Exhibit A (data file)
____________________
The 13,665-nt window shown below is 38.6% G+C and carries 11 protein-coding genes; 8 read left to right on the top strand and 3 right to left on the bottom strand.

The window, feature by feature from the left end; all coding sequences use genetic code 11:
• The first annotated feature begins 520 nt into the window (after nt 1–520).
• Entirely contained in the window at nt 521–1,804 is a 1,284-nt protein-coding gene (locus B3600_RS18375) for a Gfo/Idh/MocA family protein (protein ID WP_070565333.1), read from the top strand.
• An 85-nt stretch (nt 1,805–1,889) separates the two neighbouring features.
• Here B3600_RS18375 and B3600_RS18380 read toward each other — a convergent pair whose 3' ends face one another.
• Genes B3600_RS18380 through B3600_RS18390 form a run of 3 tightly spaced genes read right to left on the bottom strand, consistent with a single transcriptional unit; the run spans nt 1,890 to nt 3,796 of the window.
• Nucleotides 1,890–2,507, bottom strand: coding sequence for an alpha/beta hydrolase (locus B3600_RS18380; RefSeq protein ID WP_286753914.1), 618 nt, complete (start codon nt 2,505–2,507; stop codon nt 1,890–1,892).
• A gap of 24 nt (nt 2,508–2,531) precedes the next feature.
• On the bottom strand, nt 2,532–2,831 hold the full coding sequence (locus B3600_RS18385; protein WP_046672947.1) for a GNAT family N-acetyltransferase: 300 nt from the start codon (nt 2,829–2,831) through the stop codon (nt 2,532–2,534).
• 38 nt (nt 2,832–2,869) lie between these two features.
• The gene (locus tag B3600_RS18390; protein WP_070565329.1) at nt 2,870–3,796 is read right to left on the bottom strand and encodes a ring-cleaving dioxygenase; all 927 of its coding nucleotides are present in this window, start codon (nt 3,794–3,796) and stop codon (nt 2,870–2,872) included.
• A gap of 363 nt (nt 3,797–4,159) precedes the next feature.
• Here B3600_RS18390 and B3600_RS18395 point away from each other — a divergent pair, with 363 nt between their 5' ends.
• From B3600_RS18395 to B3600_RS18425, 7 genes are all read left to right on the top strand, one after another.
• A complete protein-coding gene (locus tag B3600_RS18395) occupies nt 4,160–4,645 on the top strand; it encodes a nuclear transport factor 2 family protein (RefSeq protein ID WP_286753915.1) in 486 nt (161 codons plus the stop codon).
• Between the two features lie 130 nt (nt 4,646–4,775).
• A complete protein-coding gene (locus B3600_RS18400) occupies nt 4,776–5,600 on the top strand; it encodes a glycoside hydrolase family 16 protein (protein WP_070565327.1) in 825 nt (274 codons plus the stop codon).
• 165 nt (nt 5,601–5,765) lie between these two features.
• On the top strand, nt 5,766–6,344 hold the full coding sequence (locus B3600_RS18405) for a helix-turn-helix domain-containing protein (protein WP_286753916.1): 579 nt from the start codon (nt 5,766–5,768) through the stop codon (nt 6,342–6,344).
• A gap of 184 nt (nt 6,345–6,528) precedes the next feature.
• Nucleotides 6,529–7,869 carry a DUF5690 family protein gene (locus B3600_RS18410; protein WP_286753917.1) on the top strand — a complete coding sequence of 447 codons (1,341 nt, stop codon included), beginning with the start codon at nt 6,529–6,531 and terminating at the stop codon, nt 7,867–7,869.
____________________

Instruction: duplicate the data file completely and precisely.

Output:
The 13,665-nt window shown below is 38.6% G+C and carries 11 protein-coding genes; 8 read left to right on the top strand and 3 right to left on the bottom strand.

The window, feature by feature from the left end; all coding sequences use genetic code 11:
• The first annotated feature begins 520 nt into the window (after nt 1–520).
• Entirely contained in the window at nt 521–1,804 is a 1,284-nt protein-coding gene (locus B3600_RS18375) for a Gfo/Idh/MocA family protein (protein ID WP_070565333.1), read from the top strand.
• An 85-nt stretch (nt 1,805–1,889) separates the two neighbouring features.
• Here B3600_RS18375 and B3600_RS18380 read toward each other — a convergent pair whose 3' ends face one another.
• Genes B3600_RS18380 through B3600_RS18390 form a run of 3 tightly spaced genes read right to left on the bottom strand, consistent with a single transcriptional unit; the run spans nt 1,890 to nt 3,796 of the window.
• Nucleotides 1,890–2,507, bottom strand: coding sequence for an alpha/beta hydrolase (locus B3600_RS18380; RefSeq protein ID WP_286753914.1), 618 nt, complete (start codon nt 2,505–2,507; stop codon nt 1,890–1,892).
• A gap of 24 nt (nt 2,508–2,531) precedes the next feature.
• On the bottom strand, nt 2,532–2,831 hold the full coding sequence (locus B3600_RS18385; protein WP_046672947.1) for a GNAT family N-acetyltransferase: 300 nt from the start codon (nt 2,829–2,831) through the stop codon (nt 2,532–2,534).
• 38 nt (nt 2,832–2,869) lie between these two features.
• The gene (locus tag B3600_RS18390; protein WP_070565329.1) at nt 2,870–3,796 is read right to left on the bottom strand and encodes a ring-cleaving dioxygenase; all 927 of its coding nucleotides are present in this window, start codon (nt 3,794–3,796) and stop codon (nt 2,870–2,872) included.
• A gap of 363 nt (nt 3,797–4,159) precedes the next feature.
• Here B3600_RS18390 and B3600_RS18395 point away from each other — a divergent pair, with 363 nt between their 5' ends.
• From B3600_RS18395 to B3600_RS18425, 7 genes are all read left to right on the top strand, one after another.
• A complete protein-coding gene (locus tag B3600_RS18395) occupies nt 4,160–4,645 on the top strand; it encodes a nuclear transport factor 2 family protein (RefSeq protein ID WP_286753915.1) in 486 nt (161 codons plus the stop codon).
• Between the two features lie 130 nt (nt 4,646–4,775).
• A complete protein-coding gene (locus B3600_RS18400) occupies nt 4,776–5,600 on the top strand; it encodes a glycoside hydrolase family 16 protein (protein WP_070565327.1) in 825 nt (274 codons plus the stop codon).
• 165 nt (nt 5,601–5,765) lie between these two features.
• On the top strand, nt 5,766–6,344 hold the full coding sequence (locus B3600_RS18405) for a helix-turn-helix domain-containing protein (protein WP_286753916.1): 579 nt from the start codon (nt 5,766–5,768) through the stop codon (nt 6,342–6,344).
• A gap of 184 nt (nt 6,345–6,528) precedes the next feature.
• Nucleotides 6,529–7,869 carry a DUF5690 family protein gene (locus B3600_RS18410; protein WP_286753917.1) on the top strand — a complete coding sequence of 447 codons (1,341 nt, stop codon included), beginning with the start codon at nt 6,529–6,531 and terminating at the stop codon, nt 7,867–7,869.